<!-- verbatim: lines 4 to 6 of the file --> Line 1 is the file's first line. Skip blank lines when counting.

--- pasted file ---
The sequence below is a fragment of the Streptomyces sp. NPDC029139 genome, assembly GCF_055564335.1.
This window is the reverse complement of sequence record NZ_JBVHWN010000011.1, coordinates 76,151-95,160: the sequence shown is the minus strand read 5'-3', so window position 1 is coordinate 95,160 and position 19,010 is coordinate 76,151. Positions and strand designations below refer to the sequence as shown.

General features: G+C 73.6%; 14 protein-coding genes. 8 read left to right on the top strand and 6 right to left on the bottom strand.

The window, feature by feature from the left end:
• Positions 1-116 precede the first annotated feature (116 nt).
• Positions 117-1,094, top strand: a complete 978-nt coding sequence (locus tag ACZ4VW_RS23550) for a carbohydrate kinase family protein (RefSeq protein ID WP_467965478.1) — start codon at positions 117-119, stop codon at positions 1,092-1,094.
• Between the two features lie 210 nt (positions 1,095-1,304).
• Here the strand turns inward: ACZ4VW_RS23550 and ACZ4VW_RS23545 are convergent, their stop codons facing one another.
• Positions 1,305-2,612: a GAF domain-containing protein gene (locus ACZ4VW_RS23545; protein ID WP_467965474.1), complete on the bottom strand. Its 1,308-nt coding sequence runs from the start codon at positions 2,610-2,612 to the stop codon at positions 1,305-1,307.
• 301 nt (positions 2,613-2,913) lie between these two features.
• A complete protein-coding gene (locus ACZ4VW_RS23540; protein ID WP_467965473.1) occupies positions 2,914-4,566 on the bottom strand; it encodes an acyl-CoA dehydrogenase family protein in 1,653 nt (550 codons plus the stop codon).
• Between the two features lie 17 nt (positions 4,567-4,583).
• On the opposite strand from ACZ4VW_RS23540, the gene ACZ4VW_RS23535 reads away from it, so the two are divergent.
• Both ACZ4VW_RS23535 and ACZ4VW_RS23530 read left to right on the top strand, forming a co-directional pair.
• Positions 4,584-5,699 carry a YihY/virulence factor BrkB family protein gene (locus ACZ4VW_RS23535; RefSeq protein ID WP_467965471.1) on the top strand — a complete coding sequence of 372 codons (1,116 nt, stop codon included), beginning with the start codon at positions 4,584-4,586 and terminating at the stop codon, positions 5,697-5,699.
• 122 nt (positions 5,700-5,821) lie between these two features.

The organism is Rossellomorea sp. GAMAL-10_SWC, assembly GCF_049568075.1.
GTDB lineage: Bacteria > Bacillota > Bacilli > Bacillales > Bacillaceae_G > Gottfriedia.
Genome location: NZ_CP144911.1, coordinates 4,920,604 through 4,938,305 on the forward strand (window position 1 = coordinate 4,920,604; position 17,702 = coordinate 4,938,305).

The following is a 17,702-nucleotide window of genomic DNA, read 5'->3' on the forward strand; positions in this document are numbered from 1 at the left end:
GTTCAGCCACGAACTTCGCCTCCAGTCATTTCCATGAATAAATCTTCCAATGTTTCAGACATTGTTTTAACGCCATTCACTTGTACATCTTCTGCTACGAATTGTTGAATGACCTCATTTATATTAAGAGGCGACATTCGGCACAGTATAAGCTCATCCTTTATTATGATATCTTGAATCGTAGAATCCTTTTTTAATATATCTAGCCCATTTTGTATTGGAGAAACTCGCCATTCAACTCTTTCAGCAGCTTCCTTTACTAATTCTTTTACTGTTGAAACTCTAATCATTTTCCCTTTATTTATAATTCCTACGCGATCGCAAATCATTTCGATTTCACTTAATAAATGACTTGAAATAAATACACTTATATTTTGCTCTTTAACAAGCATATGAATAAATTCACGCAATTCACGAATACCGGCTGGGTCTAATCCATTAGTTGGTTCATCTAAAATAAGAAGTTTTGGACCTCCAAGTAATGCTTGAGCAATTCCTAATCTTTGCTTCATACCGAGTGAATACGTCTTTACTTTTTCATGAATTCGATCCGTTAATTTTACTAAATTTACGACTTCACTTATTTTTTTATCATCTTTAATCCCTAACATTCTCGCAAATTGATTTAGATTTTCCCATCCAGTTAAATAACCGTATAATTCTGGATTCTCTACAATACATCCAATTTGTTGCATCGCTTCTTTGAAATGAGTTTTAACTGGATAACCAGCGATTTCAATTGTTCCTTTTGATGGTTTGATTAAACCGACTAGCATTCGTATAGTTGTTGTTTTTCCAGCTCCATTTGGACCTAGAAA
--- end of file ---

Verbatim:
The window, feature by feature from the left end:
• Positions 1-116 precede the first annotated feature (116 nt).
• Positions 117-1,094, top strand: a complete 978-nt coding sequence (locus tag ACZ4VW_RS23550) for a carbohydrate kinase family protein (RefSeq protein ID WP_467965478.1) — start codon at positions 117-119, stop codon at positions 1,092-1,094.